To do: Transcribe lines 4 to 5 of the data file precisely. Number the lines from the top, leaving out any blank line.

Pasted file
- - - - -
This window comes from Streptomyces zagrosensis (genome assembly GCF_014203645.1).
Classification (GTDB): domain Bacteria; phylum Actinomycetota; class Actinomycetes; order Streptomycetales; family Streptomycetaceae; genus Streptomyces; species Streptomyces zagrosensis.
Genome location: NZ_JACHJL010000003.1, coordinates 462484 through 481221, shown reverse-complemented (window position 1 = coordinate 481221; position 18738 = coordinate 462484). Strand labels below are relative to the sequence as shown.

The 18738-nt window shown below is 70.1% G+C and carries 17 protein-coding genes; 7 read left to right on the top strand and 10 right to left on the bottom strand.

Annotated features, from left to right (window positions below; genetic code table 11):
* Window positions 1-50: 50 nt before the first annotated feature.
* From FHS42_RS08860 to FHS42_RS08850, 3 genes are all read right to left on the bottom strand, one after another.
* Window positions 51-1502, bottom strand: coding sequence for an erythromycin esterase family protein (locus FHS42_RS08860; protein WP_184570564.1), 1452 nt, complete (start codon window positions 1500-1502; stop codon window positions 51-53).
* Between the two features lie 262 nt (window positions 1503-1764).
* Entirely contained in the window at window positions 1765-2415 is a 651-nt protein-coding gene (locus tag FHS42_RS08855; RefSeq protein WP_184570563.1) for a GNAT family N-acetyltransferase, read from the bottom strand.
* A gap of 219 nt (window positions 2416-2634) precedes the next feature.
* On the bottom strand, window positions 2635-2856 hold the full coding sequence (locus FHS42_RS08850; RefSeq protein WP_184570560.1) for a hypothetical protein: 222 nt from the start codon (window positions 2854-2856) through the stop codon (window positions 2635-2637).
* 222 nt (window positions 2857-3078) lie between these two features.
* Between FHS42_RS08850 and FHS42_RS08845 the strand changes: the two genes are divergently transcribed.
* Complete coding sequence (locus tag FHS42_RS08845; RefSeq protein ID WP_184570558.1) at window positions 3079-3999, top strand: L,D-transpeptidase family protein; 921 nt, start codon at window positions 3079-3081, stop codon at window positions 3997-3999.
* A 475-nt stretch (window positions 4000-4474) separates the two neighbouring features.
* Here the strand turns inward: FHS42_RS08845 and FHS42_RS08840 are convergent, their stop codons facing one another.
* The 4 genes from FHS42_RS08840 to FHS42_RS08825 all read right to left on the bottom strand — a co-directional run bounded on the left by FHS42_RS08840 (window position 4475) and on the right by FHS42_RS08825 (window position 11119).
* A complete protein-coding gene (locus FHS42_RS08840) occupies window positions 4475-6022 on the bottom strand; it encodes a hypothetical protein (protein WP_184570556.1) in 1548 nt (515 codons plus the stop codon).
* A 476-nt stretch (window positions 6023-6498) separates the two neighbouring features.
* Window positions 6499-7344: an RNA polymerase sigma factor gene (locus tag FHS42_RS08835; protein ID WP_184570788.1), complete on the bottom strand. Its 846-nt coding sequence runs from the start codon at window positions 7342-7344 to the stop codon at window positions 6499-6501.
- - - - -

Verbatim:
The 18738-nt window shown below is 70.1% G+C and carries 17 protein-coding genes; 7 read left to right on the top strand and 10 right to left on the bottom strand.

Annotated features, from left to right (window positions below; genetic code table 11):